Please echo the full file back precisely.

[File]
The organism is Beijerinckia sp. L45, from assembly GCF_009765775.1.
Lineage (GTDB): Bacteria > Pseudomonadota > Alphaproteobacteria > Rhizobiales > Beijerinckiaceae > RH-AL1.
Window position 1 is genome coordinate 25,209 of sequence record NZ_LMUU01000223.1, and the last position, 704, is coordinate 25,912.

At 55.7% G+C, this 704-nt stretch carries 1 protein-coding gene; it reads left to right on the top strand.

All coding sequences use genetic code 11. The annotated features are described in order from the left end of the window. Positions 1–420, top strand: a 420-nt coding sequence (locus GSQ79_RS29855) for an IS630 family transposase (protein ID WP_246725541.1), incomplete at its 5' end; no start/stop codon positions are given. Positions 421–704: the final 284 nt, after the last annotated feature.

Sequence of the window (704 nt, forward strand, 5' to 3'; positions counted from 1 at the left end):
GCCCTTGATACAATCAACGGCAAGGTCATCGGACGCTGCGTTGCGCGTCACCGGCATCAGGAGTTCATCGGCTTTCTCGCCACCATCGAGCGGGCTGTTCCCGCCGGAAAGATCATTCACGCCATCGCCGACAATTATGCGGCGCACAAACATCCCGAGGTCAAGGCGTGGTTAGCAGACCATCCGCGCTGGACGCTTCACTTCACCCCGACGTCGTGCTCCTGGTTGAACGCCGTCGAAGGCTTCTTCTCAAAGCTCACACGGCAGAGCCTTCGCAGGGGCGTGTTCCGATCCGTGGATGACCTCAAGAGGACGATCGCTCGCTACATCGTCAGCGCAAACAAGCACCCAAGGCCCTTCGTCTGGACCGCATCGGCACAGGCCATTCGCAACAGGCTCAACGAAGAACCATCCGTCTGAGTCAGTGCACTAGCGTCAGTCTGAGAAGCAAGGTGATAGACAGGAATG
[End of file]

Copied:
The organism is Beijerinckia sp. L45, from assembly GCF_009765775.1.
Lineage (GTDB): Bacteria > Pseudomonadota > Alphaproteobacteria > Rhizobiales > Beijerinckiaceae > RH-AL1.
Window position 1 is genome coordinate 25,209 of sequence record NZ_LMUU01000223.1, and the last position, 704, is coordinate 25,912.

At 55.7% G+C, this 704-nt stretch carries 1 protein-coding gene; it reads left to right on the top strand.

All coding sequences use genetic code 11. The annotated features are described in order from the left end of the window. Positions 1–420, top strand: a 420-nt coding sequence (locus GSQ79_RS29855) for an IS630 family transposase (protein ID WP_246725541.1), incomplete at its 5' end; no start/stop codon positions are given. Positions 421–704: the final 284 nt, after the last annotated feature.

Sequence of the window (704 nt, forward strand, 5' to 3'; positions counted from 1 at the left end):
GCCCTTGATACAATCAACGGCAAGGTCATCGGACGCTGCGTTGCGCGTCACCGGCATCAGGAGTTCATCGGCTTTCTCGCCACCATCGAGCGGGCTGTTCCCGCCGGAAAGATCATTCACGCCATCGCCGACAATTATGCGGCGCACAAACATCCCGAGGTCAAGGCGTGGTTAGCAGACCATCCGCGCTGGACGCTTCACTTCACCCCGACGTCGTGCTCCTGGTTGAACGCCGTCGAAGGCTTCTTCTCAAAGCTCACACGGCAGAGCCTTCGCAGGGGCGTGTTCCGATCCGTGGATGACCTCAAGAGGACGATCGCTCGCTACATCGTCAGCGCAAACAAGCACCCAAGGCCCTTCGTCTGGACCGCATCGGCACAGGCCATTCGCAACAGGCTCAACGAAGAACCATCCGTCTGAGTCAGTGCACTAGCGTCAGTCTGAGAAGCAAGGTGATAGACAGGAATG